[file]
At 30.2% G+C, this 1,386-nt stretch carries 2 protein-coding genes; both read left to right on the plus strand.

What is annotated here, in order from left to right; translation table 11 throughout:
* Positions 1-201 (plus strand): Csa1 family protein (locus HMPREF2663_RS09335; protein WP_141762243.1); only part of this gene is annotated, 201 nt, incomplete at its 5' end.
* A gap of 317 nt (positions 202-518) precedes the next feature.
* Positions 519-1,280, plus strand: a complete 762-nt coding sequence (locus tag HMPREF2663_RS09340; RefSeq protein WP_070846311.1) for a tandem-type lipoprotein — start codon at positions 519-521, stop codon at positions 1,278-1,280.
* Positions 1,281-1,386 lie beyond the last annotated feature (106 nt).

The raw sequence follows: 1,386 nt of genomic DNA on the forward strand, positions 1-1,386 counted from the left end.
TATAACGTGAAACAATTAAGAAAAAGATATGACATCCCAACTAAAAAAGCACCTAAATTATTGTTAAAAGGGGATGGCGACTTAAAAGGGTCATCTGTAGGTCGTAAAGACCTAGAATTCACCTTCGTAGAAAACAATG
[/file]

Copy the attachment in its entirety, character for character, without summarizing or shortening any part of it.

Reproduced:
At 30.2% G+C, this 1,386-nt stretch carries 2 protein-coding genes; both read left to right on the plus strand.

What is annotated here, in order from left to right; translation table 11 throughout:
* Positions 1-201 (plus strand): Csa1 family protein (locus HMPREF2663_RS09335; protein WP_141762243.1); only part of this gene is annotated, 201 nt, incomplete at its 5' end.
* A gap of 317 nt (positions 202-518) precedes the next feature.
* Positions 519-1,280, plus strand: a complete 762-nt coding sequence (locus tag HMPREF2663_RS09340; RefSeq protein WP_070846311.1) for a tandem-type lipoprotein — start codon at positions 519-521, stop codon at positions 1,278-1,280.
* Positions 1,281-1,386 lie beyond the last annotated feature (106 nt).

The raw sequence follows: 1,386 nt of genomic DNA on the forward strand, positions 1-1,386 counted from the left end.
TATAACGTGAAACAATTAAGAAAAAGATATGACATCCCAACTAAAAAAGCACCTAAATTATTGTTAAAAGGGGATGGCGACTTAAAAGGGTCATCTGTAGGTCGTAAAGACCTAGAATTCACCTTCGTAGAAAACAATG